We summarized the storage performance of instant clones as shown in Figure 45. Peak write IOPS increased from 8,134 to 9,538 and peak read IOPS increased from 3,731 to 4,798 comparing to the values in RAID 1 configuration. Peak write latency and read latency also increased slightly, but the overall storage performance was good.
Figure 45. 1,600 Instant Clones Provision IOPS and Latency
Push Image 1,600 Desktops
You can change the image of an instant clone desktop pool to push out changes or to revert it to a previous image. You can select any snapshots from any virtual machines to be the new image.
Instant clones do not need to be refreshed, recomposed, or rebalanced. When a user logs out of the desktop, the desktop always deletes the old image and recreates a fresh image from the latest patch. This process creates a staggered approach to patching and eliminating boot storms.
It just took 38 minutes to push a new image to 1,600 instant clone pool in the default R1 configuration, and 39 minutes in R5 configuration.
Figure 46 shows the resource usage during the new image push operation. The average CPU consumption was 58 percent in R5 configuration, which was 19 percent more than that in R1 configuration. The average memory usage was 75 percent, which was 5 percent more than that in R1 configuration. Kernel memory used 0.81GB more than that in R1 configuration.
Figure 46. 1,600 Instant Clones Push Image Resource Usage
As shown in Figure 47, the overall vSAN performance was good. In RAID 5 configuration, peak write IOPS, peak read IOPS, and peak latency were slightly higher.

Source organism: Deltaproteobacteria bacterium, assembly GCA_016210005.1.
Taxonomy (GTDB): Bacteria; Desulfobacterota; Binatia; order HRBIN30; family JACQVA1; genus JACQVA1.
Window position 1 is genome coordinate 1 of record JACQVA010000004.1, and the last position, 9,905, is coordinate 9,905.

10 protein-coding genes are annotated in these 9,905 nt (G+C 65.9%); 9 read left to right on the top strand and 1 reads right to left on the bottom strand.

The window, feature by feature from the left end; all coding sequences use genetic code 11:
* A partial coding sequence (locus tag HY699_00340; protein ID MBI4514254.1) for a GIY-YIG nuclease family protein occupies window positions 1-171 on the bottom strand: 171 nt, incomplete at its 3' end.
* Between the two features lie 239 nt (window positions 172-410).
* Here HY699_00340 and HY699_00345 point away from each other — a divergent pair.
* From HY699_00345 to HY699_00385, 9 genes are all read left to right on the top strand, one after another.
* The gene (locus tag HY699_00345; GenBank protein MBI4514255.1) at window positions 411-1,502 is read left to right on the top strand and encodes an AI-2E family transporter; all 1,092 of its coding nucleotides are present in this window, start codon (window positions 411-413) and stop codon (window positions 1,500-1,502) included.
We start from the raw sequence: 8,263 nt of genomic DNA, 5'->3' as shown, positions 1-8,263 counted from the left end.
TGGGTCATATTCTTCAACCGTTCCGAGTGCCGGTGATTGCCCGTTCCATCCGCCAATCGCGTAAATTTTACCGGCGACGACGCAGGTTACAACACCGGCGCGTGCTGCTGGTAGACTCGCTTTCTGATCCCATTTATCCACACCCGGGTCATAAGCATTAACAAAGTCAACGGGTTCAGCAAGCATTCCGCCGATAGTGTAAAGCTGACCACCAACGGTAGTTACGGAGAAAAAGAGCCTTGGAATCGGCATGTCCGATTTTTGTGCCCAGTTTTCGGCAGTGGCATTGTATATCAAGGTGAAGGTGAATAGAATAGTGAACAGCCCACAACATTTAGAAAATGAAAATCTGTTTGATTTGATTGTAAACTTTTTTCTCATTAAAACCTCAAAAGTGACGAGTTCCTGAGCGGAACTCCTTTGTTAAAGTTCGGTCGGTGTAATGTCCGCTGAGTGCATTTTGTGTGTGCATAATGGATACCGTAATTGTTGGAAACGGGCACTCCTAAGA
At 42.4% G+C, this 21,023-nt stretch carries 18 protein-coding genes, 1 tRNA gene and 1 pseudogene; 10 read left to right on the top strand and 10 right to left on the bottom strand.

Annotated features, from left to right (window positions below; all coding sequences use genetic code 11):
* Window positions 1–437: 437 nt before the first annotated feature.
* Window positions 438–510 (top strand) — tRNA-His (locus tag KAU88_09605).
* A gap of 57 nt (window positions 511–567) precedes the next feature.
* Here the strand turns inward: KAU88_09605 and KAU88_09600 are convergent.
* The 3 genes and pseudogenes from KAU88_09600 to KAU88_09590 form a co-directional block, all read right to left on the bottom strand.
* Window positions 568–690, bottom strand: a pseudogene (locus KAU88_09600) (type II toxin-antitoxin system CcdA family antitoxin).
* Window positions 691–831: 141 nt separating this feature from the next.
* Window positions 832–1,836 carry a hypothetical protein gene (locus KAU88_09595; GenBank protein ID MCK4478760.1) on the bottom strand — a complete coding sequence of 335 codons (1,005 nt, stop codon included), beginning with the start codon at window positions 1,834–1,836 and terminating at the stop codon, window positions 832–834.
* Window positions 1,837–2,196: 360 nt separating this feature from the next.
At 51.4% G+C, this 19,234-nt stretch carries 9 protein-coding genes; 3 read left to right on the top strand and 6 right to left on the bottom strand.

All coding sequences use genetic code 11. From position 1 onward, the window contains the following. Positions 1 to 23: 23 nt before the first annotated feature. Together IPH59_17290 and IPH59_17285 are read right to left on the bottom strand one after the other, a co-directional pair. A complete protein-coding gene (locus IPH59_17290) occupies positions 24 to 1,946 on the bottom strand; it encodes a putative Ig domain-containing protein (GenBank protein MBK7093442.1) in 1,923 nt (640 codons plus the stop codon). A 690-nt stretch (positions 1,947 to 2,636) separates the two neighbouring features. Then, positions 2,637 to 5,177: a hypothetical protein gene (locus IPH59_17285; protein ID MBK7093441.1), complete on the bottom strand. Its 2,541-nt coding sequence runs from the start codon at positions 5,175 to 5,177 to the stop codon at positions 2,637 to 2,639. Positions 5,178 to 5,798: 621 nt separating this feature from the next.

Figure 47. 1,600 Instant Clones Push Image IOPS and Latency
Summary of Instant Clone Operation Results
Figure 48 illustrates that 0.68TB storage capacity was saved in RAID 5 comparing to that in RAID 1, which was 7 percent space saving. The reason of small space saving percent was that over-reserved space occupied high percent in the used capacity and it was fixed in both RAID 1 and RAID 5 configurations. 6.24TB capacity was saved with sparse swap and RAID 5. A total of 67 percent capacity usage was saved comparing to that in RAID 1 configuration.
Figure 48. 1,600 Instant Clones Capacity Usage
Instant clones dramatically accelerated provisioning for fully featured and customized virtual desktops. With the default setting, it took only 37 minutes in total for 1,600 desktops to become “Available” in RAID 1 configuration, and it took 36 minutes in RAID 5 configuration. For push image, it took 38 minutes in RAID 1 and 39 minutes in RAID 5 configuration.
Figure 49. View Operation Tests Execution Time for 1,600 Instant Clones
More CPU and memory resources were consumed during instant clone operations in the RAID 5 configuration. As expected, IOPS was higher in RAID 5 than that in RAID 1.
IOPS and latency were higher in RAID 5 configuration, but the overall performance was good.
In RAID 5 configuration, it consumed less storage space when the resource usage was just slightly higher and the storage performance was good. We recommend using RAID 5 in instant clone pools. If memory is not overcommitted, enabling sparse swap feature saves capacity substantially.
Linked Clone Desktops
Provision Desktop Pool
A new pool of 1,600 Windows 7 (64-bit) linked-clone virtual desktops was provisioned on the vSAN datastore. To complete this task, View Composer:
- Created a replica copy of the 30GB-base image on the vSAN datastore
- Created and customized the desktops
- Added the replica and desktops to the Active Directory domain
- Took a snapshot of the virtual desktop
Then, the desktop was proceeded to enter the Available state.
We provisioned a dedicated linked-clone pool with 1,600 virtual desktops in R1B configuration as baseline, and then provisioned the pool in D+R5 configuration. We also compared the capacity usage when enabling sparse swap in D+R5+S configuration.
It took 65 minutes to provision the baseline of 1,600 Windows 7 linked-clone virtual desktops in the Available state in the Horizon 7 Administrator console.
The total capacity used was 13.59TB as shown in Figure 50 including 7.22TB physically written space, 6.25TB VM over-reserved space, and 124.07GB vSAN system overhead.
Figure 50. Capacity Information for 1,600 Linked Clones, R1B
It took 81 minutes to provision 1,600 desktops in D+R5 configuration.